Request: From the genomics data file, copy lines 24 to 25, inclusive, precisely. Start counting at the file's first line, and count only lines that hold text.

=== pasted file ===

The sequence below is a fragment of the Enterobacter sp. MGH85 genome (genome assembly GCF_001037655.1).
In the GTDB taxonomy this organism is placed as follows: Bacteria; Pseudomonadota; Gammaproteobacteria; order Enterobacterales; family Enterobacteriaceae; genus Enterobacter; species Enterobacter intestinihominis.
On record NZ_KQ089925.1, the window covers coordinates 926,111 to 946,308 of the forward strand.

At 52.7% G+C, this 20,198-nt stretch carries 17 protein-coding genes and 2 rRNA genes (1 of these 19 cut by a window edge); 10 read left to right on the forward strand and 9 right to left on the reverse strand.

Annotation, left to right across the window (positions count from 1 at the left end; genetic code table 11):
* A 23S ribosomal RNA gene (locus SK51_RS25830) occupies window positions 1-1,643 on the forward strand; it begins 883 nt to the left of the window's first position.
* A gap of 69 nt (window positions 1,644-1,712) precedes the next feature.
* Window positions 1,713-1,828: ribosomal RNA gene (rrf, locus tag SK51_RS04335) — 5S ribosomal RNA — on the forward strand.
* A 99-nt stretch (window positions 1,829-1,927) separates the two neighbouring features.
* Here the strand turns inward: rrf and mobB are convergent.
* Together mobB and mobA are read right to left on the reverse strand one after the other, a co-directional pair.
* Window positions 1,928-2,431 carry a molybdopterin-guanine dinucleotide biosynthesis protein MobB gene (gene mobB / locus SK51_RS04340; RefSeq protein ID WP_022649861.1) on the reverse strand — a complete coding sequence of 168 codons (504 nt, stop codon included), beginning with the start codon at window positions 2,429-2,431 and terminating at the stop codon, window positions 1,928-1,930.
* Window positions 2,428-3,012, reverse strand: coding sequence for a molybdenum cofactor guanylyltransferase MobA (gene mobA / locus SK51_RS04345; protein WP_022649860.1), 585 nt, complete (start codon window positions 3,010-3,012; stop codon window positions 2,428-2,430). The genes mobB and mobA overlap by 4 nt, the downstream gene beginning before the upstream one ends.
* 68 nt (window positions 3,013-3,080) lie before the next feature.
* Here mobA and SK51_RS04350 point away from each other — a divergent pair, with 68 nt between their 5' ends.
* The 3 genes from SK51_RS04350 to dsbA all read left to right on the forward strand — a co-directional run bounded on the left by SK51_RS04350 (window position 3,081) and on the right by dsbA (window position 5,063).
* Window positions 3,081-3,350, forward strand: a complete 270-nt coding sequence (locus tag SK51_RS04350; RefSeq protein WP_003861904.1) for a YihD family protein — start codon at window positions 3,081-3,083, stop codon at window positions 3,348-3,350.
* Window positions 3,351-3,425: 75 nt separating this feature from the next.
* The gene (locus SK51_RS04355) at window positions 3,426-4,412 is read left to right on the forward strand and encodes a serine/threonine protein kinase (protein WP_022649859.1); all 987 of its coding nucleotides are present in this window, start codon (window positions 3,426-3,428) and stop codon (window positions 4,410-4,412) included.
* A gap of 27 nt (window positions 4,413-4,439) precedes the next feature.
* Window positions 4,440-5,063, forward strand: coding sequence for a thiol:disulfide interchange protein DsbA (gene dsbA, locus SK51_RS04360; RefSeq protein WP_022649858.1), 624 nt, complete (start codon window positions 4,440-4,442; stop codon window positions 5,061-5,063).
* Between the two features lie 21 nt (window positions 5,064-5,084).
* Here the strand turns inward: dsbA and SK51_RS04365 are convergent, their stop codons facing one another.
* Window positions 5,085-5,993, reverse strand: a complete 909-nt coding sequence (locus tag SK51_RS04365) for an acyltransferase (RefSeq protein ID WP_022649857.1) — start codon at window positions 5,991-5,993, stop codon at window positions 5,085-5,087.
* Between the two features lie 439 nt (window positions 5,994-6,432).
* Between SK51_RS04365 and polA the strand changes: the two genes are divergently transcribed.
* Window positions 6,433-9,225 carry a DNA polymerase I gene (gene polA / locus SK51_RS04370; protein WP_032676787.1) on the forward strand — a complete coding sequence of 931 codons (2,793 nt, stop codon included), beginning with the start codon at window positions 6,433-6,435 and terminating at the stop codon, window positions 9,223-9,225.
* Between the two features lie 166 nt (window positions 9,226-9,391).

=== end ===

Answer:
* Window positions 5,085-5,993, reverse strand: a complete 909-nt coding sequence (locus tag SK51_RS04365) for an acyltransferase (RefSeq protein ID WP_022649857.1) — start codon at window positions 5,991-5,993, stop codon at window positions 5,085-5,087.
* Between the two features lie 439 nt (window positions 5,994-6,432).